Show Notes: Episode 120 – The JoyPowered® Organization
July 19, 2021

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This transcript was created using an automated transcription service and may contain errors.

Susan  00:19

Welcome to The JoyPowered® Workspace Podcast, where we talk about embracing joy in the workplace. I’m Susan White, owner of Susan Tinder White Consulting, an HR practice. With me is my co-host and dear friend JoDee Curtis, owner of Purple Ink, a large HR consulting firm.

 

Susan  00:35

Our topic today is JoyPowered® organizations. This topic is the title of the fourth book in the JoyPowered® series. The first book was “JoyPowered®,” written by JoDee. The second book was “The JoyPowered® Family,” which was co-written by JoDee and Denise McGonigal. And the third, “The JoyPowered® Team,” was a collaboration of some of the members of the Purple Ink team: Erin, Denise, Peggy, Laura, Liz, JoDee, and myself. For this fourth book, JoDee has reached out to two of her HR colleagues and friends and longtime HR Indiana volunteers, Jeremy York and Megan Nail.

 

Susan  01:15

Now a word from our sponsors. We’re always looking for new ways to remind you and help you to find your joy, so we’ve created a brand new JoyPowered® Shop. You can find our books and our brand new JoyPowered® Journal there.

 

JoDee  01:28

And we’ve also included some items to help you power your joy, like candles, java, and more. Check it out on our website at getjoypowered.com/shop.

 

Susan  01:44

And between now and July 31, 2021, you can get 10% off your order with the code PODCAST. Again, that’s getjoypowered.com/shop and promo code PODCAST.

 

Susan  01:58

So, JoDee, why did you choose Jeremy and Megan in particular to write this book?

 

JoDee  02:04

Well, Susan, as you know, I asked you first and you turned me down. [laughs]

 

Susan  02:09

[laughs] I – you know what, I love you and I love the JoyPowered® concept. I just hate writing. Just, you know, I just hate it. It’s painful for me.

 

JoDee  02:19

So, it is interesting, right? Like, I wanted to…I wanted to have at least one HR expert. Right? So I – of course, Susan was the first person I thought of, but then that does beg the question, you can be an HR expert and not have any interest in writing or not be a good writer or not be able to articulate yourself well. So Jeremy and Megan were truly the first two people that I thought of, and when I reached out to them, they immediately said yes. [laughs]

 

Susan  02:49

Ah, that’s great. And I know that it’s a good book, so you picked the right two people, I think. What is the difference, JoDee, between your first book and JoyPowered® organizations?

 

JoDee  03:01

So I’ve already had had a few questions around that, so I wanted to explain that a little bit, that the first one really was for anyone, although JoyPowered® organizations can be, as well, too. It doesn’t have to be the owner of a company or a founder of a company that applies to either one. But the first one was certainly more personal, about, How can you thrive and how can you create your own workspace? Right? You didn’t have to create an entire organization, but how can you create your own workspace, even if you worked out by yourself, right? Or were a team of two or three or 10 people. But JoyPowered® organizations is really thinking about how you can empower not just yourself, but others around you to create a JoyPowered® organization. Again, it doesn’t have to be the owner or the founder or the C-suite, but it’s about thinking bigger than yourself, as well, too. How can I empower my organization or my department or my bigger team in the work environment?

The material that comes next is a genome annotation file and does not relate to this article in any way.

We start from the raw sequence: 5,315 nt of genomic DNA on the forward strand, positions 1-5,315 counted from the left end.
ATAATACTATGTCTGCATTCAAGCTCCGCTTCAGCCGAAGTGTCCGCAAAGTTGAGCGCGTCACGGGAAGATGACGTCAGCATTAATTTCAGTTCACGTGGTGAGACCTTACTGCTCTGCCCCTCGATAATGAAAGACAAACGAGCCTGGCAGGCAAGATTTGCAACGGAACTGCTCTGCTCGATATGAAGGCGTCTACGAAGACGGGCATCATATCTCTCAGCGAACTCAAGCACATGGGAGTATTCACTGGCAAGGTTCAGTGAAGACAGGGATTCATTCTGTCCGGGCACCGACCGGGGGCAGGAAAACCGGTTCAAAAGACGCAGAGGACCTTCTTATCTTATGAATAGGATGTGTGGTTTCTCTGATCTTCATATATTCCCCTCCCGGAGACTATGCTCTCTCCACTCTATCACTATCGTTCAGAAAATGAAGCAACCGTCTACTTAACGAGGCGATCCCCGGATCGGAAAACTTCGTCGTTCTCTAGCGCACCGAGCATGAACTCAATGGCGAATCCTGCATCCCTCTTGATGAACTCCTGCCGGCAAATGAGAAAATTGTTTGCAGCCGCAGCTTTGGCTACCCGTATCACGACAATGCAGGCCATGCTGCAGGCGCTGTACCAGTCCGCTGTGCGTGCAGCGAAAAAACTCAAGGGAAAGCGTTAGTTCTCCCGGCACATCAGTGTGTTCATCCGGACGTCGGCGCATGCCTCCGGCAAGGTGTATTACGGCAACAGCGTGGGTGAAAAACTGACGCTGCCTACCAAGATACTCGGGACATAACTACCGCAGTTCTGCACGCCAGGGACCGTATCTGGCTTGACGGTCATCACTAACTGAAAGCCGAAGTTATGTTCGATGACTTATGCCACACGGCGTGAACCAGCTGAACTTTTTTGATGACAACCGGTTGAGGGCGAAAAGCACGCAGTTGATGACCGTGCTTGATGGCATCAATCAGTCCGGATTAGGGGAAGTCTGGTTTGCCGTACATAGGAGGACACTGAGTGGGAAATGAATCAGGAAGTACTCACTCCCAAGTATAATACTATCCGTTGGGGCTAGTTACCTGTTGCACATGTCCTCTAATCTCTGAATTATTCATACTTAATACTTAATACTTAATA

Susan  04:17

Tell us more about the book.

 

JoDee  04:19

Well, we cover nine topics. When Jeremy and Megan and I first got together we really brainstormed about, What does it take to create a JoyPowered® organization and what do we need to include? What will be the key areas that our readers will be most interested in? So those chapters are around both organizational and people strategy; diversity, equity, and inclusion; people-focused operations; teams; recruiting; total rewards; talent development; and communication.

 

Susan  04:56

Wow, I love all those topics. I can’t wait to go deeper on them. Which chapters did you write and why?

 

JoDee  05:02

I wrote the chapters on teams, recruiting, and communication. And it was funny, when I mentioned that we got together and brainstormed on chapters, and we…Jeremy and Megan and I, of course, have, you know, very different backgrounds. We’ve been in HR for a long time, but have had different experiences along the way. And somewhat unintentionally, really, our areas of expertise – although we all have experience in all nine of them – our areas of expertise kind of fell into place and we each had a very natural three chapters that made most sense for us to write. So teams, recruiting, and communication were just three that that really hit me, as…I said, “those are the three I want.” Jeremy wrote organizational strategy; people strategy; and diversity, equity, and inclusion. And then Megan wrote people-focused operations, total rewards, and talent development.

 

Susan  06:09

Wonderful. Let’s introduce your co-authors, JoDee. Jeremy is the lead consultant and president of InvigorateHR, a human resources consulting firm located in Indianapolis. Jeremy has over 20 years of experience in human resource strategy and business operations, advising all levels of management on critical business issues. He’s passionate about human resources and is an important HR thought leader. Jeremy holds a master’s degree in organizational management, serves as SHRM Membership Advisory Council Representative for its North Central Region, and is an adjunct faculty member in the organizational leadership program for Purdue University. Our second guest is Megan Nail. As Vice President, Total Rewards Practice at FirstPerson Advisors, now a subsidiary of NFP, she advises clients on how to meet their organizational goals through total rewards and compensation strategy. With over 12 years experience as a volunteer leader at the Society for Human Resource Management (SHRM), Megan has invested in building and strengthening Indiana’s HR community and is currently the state director for HR Indiana SHRM. Megan has her SHRM-SCP and CCP (Certified Compensation Professional). Thank you both for being here today.